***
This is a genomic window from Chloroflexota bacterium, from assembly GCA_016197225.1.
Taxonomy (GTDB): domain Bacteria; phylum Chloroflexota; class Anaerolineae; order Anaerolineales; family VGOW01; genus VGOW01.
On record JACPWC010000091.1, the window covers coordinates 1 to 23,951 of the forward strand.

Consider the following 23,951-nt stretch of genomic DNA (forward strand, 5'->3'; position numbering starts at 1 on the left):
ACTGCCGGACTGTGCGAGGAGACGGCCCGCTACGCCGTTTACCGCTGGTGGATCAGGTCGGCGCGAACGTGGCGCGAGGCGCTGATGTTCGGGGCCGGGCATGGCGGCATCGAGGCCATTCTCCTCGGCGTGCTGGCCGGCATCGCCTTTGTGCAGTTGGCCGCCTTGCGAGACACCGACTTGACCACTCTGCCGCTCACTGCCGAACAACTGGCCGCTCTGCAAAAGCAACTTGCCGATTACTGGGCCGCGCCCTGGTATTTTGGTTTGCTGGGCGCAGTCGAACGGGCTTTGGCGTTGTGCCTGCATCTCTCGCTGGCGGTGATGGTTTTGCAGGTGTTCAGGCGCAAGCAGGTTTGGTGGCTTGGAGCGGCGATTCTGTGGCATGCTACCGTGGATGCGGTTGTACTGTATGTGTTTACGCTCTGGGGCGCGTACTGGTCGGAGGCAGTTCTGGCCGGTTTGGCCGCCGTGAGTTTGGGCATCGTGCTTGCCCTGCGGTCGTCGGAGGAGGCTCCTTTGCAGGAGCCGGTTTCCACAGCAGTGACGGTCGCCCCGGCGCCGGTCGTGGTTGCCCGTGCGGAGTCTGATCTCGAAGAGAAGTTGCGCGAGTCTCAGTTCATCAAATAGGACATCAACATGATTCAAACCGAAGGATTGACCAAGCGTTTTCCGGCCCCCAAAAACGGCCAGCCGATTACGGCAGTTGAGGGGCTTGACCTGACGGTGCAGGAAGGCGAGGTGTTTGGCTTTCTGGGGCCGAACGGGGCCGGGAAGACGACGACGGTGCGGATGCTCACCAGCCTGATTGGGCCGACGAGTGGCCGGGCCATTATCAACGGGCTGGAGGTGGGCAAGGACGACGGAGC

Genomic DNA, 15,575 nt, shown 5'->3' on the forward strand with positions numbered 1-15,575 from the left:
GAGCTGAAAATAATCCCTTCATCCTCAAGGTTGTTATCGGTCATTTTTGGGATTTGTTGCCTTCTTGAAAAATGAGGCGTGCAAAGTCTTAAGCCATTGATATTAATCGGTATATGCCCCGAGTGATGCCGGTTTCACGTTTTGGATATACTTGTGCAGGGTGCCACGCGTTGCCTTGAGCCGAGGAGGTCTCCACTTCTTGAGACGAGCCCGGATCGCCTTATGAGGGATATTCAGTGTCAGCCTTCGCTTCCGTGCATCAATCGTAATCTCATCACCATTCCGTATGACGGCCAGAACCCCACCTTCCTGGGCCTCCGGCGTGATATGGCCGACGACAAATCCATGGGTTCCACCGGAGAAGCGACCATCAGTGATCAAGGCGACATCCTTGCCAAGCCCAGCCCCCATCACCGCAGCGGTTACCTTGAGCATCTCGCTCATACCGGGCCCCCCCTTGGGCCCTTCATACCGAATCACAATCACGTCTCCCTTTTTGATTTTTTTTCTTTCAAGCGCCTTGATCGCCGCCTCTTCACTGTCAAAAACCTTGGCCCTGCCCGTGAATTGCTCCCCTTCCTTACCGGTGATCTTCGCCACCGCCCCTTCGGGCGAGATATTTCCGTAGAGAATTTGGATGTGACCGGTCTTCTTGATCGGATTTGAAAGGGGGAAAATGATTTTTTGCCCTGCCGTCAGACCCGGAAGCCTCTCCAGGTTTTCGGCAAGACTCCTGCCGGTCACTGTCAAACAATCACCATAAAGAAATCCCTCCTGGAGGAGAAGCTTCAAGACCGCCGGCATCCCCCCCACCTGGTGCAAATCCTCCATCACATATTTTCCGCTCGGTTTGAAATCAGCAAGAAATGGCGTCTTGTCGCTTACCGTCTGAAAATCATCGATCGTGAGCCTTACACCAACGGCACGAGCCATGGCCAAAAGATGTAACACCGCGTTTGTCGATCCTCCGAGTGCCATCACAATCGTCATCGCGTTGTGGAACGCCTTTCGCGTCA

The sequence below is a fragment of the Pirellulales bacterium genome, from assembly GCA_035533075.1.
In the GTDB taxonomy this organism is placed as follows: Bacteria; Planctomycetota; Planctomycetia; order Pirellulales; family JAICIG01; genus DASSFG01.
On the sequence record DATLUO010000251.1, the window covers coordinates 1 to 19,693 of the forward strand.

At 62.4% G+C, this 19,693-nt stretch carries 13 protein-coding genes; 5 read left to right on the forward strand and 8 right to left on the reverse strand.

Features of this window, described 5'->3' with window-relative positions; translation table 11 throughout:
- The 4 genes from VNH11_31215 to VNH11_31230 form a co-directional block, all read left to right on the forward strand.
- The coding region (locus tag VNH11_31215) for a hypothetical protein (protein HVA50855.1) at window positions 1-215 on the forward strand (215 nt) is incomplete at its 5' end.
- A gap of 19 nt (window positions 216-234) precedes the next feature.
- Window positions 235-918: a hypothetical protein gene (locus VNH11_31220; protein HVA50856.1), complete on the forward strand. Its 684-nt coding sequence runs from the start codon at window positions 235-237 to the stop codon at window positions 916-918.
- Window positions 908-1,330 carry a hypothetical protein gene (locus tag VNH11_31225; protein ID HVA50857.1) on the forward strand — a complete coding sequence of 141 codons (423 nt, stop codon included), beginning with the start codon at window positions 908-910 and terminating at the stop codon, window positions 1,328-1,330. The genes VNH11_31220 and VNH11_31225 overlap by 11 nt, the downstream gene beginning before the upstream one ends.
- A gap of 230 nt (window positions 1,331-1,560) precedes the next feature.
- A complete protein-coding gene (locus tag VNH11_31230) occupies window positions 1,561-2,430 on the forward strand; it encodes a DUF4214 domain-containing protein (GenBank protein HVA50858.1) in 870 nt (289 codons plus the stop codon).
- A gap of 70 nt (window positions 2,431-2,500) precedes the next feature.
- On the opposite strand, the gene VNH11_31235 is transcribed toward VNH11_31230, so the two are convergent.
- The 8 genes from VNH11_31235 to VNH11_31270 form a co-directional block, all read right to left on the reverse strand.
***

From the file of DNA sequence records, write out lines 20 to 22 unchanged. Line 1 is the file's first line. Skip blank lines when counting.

- A gap of 70 nt (window positions 2,431-2,500) precedes the next feature.
- On the opposite strand, the gene VNH11_31235 is transcribed toward VNH11_31230, so the two are convergent.
- The 8 genes from VNH11_31235 to VNH11_31270 form a co-directional block, all read right to left on the reverse strand.